LAKE BUENA VISTA, Fla. (AP) - This year's National Spelling Bee champion Zaila Avant-garde has earned even more recognition for her athletic prowess than her achievements in spelling.
She is a basketball prodigy who has appeared in a commercial with Stephen Curry and set three Guinness world records for dribbling multiple balls simultaneously.
The 14-year-old from Harvey, Louisiana has more than 12,000 Instagram followers — where videos of her dazzling skills have won praise from musician Michael Franti, among others — and she hopes to attend Harvard, play in the WNBA and possibly coach one day in the NBA, if she doesn’t go to work for NASA.
Competitive spelling came relatively late in life, starting at age 12.
"Basketball, I’m not just playing it. I’m really trying to go somewhere with it. Basketball is what I do," Avant-garde said. "Spelling is really a side thing I do. It’s like a little hors d’ouevre. But basketball’s like the main dish."
Of course, Avant-garde brought the same competitive fire to spelling that she shows on the basketball court.
She also won last year’s Kaplan-Hexco Online Spelling Bee — one of several bees that emerged during the pandemic after Scripps canceled last year — and used the $10,000 first prize to pay for study materials and $130-an-hour sessions with a private tutor, 2015 Scripps runner-up Cole Shafer-Ray.
The time commitment required to master roots, language patterns and definitions is what keeps many top spellers from seriously pursuing sports or other activities. But Avant-garde, who is home-schooled, claims to have it figured out.
"For spelling, I usually try to do about 13,000 words (per day), and that usually takes about seven hours or so," she said. "We don’t let it go way too overboard, of course. I’ve got school and basketball to do."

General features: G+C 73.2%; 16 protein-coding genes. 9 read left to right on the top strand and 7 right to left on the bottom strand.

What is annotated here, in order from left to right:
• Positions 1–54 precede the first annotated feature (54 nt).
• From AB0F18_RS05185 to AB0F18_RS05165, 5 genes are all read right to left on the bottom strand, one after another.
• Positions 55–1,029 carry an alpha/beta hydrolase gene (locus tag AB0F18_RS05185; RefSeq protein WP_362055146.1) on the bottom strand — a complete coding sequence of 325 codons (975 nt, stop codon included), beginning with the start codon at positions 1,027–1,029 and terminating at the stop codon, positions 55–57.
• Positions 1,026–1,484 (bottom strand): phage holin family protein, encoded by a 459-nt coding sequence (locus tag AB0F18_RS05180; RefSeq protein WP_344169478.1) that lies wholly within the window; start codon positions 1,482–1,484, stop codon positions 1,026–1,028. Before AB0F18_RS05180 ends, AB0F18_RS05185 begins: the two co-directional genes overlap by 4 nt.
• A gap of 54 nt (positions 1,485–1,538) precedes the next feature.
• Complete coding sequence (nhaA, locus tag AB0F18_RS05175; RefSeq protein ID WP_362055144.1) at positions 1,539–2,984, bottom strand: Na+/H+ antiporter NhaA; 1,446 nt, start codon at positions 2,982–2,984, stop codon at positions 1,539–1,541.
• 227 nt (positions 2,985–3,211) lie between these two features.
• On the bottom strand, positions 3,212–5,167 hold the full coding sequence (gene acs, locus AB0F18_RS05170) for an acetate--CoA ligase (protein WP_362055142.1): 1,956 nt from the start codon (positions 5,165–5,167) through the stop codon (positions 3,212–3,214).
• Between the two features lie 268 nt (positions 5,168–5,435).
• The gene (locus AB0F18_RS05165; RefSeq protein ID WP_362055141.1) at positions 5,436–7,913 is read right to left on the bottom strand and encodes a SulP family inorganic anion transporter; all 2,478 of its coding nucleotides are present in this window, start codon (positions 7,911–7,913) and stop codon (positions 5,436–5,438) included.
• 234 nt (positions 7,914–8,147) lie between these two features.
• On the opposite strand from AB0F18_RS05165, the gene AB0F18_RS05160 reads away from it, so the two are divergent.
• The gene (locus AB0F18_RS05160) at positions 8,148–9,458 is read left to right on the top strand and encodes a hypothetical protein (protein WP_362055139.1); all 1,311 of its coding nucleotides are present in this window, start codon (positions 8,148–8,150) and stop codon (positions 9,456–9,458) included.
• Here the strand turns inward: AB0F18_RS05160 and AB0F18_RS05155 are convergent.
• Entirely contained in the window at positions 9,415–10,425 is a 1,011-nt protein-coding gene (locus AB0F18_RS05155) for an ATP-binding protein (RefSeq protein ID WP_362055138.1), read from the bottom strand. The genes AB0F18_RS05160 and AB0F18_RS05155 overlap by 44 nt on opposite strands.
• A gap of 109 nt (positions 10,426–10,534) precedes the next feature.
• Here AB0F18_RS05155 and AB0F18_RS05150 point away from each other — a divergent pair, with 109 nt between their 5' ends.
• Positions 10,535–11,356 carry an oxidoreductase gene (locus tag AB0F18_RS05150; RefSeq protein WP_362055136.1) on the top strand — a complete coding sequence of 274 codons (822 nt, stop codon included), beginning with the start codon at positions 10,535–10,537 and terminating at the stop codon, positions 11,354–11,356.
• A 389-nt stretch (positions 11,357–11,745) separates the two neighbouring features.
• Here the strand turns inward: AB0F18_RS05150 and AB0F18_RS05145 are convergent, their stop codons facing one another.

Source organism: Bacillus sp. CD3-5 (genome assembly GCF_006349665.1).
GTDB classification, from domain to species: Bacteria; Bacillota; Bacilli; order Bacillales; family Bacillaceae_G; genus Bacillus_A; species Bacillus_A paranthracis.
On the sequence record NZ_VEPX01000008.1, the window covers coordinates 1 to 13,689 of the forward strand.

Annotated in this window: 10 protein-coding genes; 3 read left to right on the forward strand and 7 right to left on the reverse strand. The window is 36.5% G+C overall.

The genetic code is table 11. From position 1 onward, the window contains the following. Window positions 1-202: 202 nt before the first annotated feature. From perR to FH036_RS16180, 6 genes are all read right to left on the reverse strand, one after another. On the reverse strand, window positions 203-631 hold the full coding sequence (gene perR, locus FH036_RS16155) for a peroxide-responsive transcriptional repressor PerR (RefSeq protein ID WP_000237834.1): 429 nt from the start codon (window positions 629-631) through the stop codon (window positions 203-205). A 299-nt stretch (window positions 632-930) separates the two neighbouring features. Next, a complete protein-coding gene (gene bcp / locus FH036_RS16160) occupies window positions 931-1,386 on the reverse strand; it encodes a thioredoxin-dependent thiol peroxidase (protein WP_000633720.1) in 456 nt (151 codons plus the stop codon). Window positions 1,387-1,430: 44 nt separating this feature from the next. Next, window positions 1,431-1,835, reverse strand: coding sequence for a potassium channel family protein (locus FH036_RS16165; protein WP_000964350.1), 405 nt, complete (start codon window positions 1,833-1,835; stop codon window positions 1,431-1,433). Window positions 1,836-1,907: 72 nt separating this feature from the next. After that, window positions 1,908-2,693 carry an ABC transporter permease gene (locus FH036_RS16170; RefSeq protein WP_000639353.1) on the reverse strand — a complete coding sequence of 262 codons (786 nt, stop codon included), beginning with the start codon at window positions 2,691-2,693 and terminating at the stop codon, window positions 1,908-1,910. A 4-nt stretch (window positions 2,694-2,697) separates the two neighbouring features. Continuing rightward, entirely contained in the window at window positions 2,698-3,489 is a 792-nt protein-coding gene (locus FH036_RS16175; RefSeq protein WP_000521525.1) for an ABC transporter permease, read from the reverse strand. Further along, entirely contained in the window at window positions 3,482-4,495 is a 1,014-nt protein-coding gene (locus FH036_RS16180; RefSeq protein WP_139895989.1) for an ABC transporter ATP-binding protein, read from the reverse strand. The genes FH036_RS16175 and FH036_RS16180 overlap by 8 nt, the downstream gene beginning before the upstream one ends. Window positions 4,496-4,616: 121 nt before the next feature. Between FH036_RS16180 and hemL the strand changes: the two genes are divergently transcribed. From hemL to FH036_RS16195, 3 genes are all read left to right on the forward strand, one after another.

Seven hours a day isn’t going overboard?
"I have my suspicions. I don’t know. I have some suspicions that maybe it’s a bit less than what some spellers do," she said.
Declared the champion Friday, Avant-garde jumped and twirled with joy, only flinching in surprise when confetti was shot onto the stage.
"I was pretty relaxed on the subject of Murraya and pretty much any other word I got," she said.
Avant-garde said she hopes to inspire other African-Americans who might not understand the appeal of spelling or can’t afford to pursue it.
"Maybe they don’t have the money to pay $600 for a spelling program, they don’t have access to that," she said.
The bee has been rightly celebrated as a showcase for students of color — a speller of South Asian descent has been the champion or co-champion of every bee since 2008 — but Avant-garde is not the first speller to point out issues with economic diversity.
Indian-Americans are the wealthiest U.S. ethnic group, according to Census data, and Indian professionals who immigrate to the U.S. have access to a network of bees and other academic competitions targeting their community.
J. Michael Durnil, the bee’s new executive director, said he hopes to make more resources available to spellers who can’t access elite-level training.
"It’s really important to me that a student anywhere in the country or a parent or a sponsor watches the bee on (Thursday) and says, ‘I see myself there, I want to be there and there is a clear pathway to try to get there,’" Durnil said.
Stephanie Weaver contributed to this story.